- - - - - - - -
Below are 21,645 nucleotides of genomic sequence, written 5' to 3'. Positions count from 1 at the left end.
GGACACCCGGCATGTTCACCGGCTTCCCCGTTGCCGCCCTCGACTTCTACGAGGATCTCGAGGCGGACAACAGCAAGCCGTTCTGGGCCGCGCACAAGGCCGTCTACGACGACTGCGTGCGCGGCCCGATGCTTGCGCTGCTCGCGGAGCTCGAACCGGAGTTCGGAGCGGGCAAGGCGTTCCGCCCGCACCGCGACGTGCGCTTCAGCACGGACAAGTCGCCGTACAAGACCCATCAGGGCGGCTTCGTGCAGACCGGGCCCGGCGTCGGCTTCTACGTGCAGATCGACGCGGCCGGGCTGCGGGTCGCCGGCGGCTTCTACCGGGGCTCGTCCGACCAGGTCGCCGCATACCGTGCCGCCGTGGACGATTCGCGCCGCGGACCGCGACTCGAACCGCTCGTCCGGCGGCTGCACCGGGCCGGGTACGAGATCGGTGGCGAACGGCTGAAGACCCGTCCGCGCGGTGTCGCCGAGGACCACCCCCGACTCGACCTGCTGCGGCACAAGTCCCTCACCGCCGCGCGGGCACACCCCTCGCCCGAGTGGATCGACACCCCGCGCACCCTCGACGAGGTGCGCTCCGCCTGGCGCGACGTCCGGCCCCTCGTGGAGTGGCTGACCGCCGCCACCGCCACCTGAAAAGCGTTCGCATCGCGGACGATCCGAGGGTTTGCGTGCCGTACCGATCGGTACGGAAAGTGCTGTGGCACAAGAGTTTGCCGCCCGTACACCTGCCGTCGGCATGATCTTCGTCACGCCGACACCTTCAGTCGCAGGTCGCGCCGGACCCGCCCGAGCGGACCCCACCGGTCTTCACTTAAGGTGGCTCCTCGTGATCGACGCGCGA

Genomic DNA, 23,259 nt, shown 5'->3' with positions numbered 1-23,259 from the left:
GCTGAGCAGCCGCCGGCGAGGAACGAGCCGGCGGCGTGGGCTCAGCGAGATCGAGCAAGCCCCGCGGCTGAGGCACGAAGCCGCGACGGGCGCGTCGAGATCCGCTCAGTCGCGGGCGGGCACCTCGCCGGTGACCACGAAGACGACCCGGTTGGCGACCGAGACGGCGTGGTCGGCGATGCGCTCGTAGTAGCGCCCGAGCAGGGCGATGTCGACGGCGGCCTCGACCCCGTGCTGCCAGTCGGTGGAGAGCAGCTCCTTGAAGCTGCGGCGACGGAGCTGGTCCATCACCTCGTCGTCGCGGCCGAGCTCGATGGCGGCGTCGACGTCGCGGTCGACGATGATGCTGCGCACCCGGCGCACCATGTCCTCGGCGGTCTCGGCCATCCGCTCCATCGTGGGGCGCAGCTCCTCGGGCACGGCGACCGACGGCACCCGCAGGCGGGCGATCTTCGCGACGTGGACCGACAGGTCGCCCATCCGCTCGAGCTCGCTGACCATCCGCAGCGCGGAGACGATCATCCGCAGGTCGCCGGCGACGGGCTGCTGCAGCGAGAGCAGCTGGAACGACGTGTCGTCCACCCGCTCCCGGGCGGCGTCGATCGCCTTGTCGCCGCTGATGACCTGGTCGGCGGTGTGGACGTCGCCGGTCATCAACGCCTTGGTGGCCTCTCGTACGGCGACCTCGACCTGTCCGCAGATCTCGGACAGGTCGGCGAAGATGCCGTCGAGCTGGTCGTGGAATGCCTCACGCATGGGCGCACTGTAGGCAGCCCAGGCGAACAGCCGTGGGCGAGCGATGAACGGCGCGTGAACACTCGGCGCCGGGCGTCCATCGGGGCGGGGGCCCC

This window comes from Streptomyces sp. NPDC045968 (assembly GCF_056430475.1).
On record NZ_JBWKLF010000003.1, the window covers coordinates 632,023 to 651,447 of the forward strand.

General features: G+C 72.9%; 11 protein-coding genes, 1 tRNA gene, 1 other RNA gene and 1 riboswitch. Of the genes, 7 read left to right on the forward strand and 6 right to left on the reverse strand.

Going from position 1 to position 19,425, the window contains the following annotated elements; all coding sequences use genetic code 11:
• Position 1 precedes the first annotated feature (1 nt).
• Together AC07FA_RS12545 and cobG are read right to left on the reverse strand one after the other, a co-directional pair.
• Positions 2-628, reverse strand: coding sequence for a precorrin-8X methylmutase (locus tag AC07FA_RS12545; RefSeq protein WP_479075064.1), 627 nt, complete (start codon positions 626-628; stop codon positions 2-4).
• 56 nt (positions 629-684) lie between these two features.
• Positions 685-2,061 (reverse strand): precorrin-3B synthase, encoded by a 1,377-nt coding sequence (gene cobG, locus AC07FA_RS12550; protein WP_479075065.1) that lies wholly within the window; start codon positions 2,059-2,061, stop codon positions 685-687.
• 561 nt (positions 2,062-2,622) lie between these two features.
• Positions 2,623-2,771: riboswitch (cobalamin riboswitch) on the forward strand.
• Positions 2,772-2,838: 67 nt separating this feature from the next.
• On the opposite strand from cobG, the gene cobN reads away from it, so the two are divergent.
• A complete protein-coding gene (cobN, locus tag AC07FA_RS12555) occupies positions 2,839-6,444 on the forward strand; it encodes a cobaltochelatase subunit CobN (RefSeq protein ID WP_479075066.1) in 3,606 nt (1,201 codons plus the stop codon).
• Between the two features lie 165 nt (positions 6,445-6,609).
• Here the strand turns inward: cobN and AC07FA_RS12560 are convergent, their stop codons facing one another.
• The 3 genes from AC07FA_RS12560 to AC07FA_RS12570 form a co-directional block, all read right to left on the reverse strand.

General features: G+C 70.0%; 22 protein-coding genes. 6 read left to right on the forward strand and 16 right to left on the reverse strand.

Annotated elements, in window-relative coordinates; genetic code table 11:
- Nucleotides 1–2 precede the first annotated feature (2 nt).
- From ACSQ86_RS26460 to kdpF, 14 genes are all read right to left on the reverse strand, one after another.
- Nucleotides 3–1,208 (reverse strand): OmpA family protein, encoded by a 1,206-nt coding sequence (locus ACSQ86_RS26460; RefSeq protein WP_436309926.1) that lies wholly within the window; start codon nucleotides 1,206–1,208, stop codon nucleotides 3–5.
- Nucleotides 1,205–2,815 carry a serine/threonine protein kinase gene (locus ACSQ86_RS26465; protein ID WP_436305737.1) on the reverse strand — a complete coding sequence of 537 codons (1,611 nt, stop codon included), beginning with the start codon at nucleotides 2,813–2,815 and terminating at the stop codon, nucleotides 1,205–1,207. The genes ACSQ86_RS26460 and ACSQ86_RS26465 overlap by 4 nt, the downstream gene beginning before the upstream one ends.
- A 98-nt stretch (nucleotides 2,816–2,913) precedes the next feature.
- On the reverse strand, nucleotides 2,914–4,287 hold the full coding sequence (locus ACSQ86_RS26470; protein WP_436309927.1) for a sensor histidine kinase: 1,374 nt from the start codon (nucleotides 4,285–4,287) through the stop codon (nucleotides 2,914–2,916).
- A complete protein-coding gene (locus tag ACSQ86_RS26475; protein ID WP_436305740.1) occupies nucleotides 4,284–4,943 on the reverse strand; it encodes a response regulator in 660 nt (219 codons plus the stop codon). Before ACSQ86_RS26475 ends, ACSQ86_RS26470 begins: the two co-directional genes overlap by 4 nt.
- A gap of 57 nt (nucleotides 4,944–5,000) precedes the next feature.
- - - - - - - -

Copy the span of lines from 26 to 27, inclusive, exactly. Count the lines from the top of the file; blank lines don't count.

- Nucleotides 3–1,208 (reverse strand): OmpA family protein, encoded by a 1,206-nt coding sequence (locus ACSQ86_RS26460; RefSeq protein WP_436309926.1) that lies wholly within the window; start codon nucleotides 1,206–1,208, stop codon nucleotides 3–5.
- Nucleotides 1,205–2,815 carry a serine/threonine protein kinase gene (locus ACSQ86_RS26465; protein ID WP_436305737.1) on the reverse strand — a complete coding sequence of 537 codons (1,611 nt, stop codon included), beginning with the start codon at nucleotides 2,813–2,815 and terminating at the stop codon, nucleotides 1,205–1,207. The genes ACSQ86_RS26460 and ACSQ86_RS26465 overlap by 4 nt, the downstream gene beginning before the upstream one ends.